Analysts are expecting more homes sold via short sale as lenders are choosing to approve transactions rather than foreclose because of the high cost associated with filing foreclosure and waiting for it to be processed by the courts. If this is the case, short sale sellers and their Realtors are indeed lucky.


A distressed homeowner can benefit from a short sale since it will not only possibly get rid of the mortgage debt but it will also protect their credit score.


Navigating the Short Sale Process


It is possible another reason for the rise in short sale activity is because there are more short sale Realtors who have grown familiar with the process. Before the housing bubble burst, only a select few are familiar with such transaction. Right after the collapse of the subprime mortgage market, these knowledgeable and experienced Realtors started carving a niche of their own.


The entire process can try your patience and frustrate everyone involved which is why you need to make sure your short sale package is complete. This means submitting all relevant documents such as the Hardship Letter, payroll stubs, income tax returns for the last two years and a comparative market study to justify the offer amount. You might even want to include pictures of your home as well as an estimate of the repair costs. You should also prepare for the lender’s response whether it is a rejection, a counter-offer or an acceptance.

5 Simple Tips When Buying Florida Short Sale


Without a doubt, the current situation of the housing market sets the perfect stage for making a real estate investment. In other words, it is still a buyer’s market and plenty of investment opportunities exist. One such profitable investment involves short sale properties.


Unfortunately, the entire process which comes with this transaction is still lengthy and complicated, which can be frustrating for both sellers and buyers. If you are looking to improve the chances of getting your short sale proposal approved, consider these following tips:


Tip #1: Find the Right Short Sale Home

There are many ways you can look for the perfect short sale property but the most practical and efficient ways is through a short sale Realtor. This is because many sellers of short sale homes choose to work with a Realtor to find qualified buyers because of their experience and expertise.


Tip #2 Find A Short Sale Realtor

Since it has been mentioned short sale transactions can be quite lengthy and complicated, finding an experienced and knowledgeable Realtor will make everything a lot simpler and faster. It will certainly make the entire buying experience more manageable and successful.


Tip #3 Investigate

There are several things you need to know about the property aside from its physical condition if you want to end up with a successful experience. For starters, find out how much the mortgage debt is and how many months the seller is behind on their payments. You should also try to find out if there are junior liens attached to the home and who these creditors are. Lastly, you might want to do a comparative sales analysis. Your real estate agent can do this as well.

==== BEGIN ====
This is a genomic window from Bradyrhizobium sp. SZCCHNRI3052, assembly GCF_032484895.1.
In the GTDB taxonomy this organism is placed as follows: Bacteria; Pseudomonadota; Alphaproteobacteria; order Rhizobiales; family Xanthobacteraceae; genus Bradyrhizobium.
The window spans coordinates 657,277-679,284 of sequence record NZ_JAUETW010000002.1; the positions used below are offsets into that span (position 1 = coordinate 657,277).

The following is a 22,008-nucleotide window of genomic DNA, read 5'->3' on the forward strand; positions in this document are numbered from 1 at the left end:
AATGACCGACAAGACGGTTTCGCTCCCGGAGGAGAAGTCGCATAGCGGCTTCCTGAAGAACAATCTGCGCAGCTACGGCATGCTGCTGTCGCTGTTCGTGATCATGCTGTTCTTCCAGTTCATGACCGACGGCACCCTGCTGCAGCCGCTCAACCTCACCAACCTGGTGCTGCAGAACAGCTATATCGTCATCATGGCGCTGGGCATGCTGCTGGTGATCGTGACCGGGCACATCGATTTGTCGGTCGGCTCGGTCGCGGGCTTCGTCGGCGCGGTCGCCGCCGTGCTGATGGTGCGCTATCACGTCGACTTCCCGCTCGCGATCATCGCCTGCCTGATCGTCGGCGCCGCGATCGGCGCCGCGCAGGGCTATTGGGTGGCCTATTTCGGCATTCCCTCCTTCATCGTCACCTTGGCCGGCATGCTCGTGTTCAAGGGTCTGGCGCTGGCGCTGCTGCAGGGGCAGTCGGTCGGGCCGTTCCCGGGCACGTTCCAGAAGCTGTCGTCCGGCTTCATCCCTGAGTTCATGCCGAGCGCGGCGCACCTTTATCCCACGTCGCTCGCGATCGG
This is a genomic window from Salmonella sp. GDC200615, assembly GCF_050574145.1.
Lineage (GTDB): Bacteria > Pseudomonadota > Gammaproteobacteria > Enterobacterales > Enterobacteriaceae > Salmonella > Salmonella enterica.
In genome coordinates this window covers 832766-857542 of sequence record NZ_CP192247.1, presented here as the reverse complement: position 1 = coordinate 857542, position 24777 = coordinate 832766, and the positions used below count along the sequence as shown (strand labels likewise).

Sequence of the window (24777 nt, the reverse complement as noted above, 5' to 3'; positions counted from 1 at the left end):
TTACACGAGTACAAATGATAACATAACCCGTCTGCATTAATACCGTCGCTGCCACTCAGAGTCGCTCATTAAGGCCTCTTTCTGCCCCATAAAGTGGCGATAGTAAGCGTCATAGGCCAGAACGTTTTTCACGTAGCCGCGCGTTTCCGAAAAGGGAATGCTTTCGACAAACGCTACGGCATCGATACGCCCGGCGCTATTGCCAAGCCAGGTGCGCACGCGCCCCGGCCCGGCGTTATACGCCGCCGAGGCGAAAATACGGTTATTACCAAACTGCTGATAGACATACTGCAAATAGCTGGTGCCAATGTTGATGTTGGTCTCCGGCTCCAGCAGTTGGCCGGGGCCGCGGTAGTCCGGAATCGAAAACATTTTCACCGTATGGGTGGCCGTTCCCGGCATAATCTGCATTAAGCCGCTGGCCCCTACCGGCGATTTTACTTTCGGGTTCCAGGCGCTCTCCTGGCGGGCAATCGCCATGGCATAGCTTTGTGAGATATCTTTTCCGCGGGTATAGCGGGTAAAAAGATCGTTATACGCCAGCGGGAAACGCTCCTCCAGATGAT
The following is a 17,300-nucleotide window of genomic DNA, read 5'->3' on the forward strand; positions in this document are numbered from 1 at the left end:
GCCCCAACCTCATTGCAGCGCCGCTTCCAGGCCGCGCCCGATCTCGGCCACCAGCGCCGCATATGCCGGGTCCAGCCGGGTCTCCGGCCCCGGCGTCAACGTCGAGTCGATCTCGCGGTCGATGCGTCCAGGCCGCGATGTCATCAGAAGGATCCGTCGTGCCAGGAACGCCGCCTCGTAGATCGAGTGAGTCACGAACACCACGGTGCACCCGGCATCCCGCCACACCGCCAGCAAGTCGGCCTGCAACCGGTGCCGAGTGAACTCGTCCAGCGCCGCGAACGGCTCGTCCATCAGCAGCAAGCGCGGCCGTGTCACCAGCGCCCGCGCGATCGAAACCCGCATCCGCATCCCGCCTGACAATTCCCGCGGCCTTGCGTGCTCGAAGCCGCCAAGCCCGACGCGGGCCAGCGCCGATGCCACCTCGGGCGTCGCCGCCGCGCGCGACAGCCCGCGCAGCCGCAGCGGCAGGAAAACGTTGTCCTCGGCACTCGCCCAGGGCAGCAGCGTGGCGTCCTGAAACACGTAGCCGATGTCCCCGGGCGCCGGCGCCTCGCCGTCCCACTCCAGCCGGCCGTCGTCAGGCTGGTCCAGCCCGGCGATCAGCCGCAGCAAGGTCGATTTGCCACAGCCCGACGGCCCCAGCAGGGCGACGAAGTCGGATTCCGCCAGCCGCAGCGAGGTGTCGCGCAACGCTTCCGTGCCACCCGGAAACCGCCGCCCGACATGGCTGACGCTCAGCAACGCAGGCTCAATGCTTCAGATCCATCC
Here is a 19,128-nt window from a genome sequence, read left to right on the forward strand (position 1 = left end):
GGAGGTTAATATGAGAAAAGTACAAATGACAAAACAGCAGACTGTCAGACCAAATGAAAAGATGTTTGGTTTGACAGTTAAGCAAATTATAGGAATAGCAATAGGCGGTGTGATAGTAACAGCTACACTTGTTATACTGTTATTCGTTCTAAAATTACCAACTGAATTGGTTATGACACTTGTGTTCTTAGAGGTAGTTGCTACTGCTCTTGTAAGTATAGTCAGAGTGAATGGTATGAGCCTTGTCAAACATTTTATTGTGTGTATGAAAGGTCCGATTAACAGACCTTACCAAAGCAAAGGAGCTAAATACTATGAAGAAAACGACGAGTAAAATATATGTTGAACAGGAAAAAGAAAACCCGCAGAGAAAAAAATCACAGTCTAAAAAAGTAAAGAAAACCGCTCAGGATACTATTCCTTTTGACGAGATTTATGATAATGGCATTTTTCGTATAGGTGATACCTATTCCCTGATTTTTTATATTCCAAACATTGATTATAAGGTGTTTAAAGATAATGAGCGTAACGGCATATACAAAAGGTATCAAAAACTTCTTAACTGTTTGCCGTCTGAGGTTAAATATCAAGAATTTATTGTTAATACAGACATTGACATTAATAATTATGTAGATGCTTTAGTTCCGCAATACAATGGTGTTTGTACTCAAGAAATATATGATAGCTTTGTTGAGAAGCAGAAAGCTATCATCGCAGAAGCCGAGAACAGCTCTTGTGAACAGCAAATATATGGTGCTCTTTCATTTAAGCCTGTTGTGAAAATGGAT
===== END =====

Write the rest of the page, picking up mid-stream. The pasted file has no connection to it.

Tip #4 Inspect the Property


Keep in mind you are doing the home inspection to find out if you are getting a sound property. One that when you purchase you’ll be able to either move right in or fix it up for tenants. By uncovering extensive repair work, you can decide if the home is worth buying.


Tip #5 Write a Proper Offer

A lot of short sale proposals get rejected because the buyer forgot it is the lender who has the final say about the sale of the home. For this reason, you need to help the lender make the decision to sell by making sure you have submitted a complete offer. This means submitting all pertinent documents that will establish your financial credibility.

3 Must Dos in a Florida Short Sale


With each passing day, more short sales are getting approved and accepted by lenders. It is a fact which many distressed homeowners and short sale Realtors have found exciting. After all, it is considered to be the best foreclosure alternative available to borrowers who are cash-strapped or underwater on their mortgages.

If you ask any short sale expert about what you can do to guarantee lender approval, they will tell you to do three things:

Foreclosure Facts Every Investor Needs to Know

  • Make Your Lender See Your Financial Hardship – you have to remember lenders will only consider a short sale if the borrower is truly incapable of paying the mortgage debt. It is not enough you submit a moving Hardship Letter. You also need to make sure your letter is backed by facts contained in documents such as your statement of assets and liabilities, income tax, medical bills (if hardship is due to health problems), utility notices, credit card statements and others pertinent papers.
  • Be Organized – it is important you submit a clean offer, which means everything should be in order. Aside from financial documents, you will need to submit a Broker Price Opinion, comparative market analysis to support the sale price and the buyer’s offer. Meanwhile, you need to make sure all agreements with the buyer are in writing. Discuss with the buyer any physical defects the property has. The buyer offer should also be contingent on the home inspection.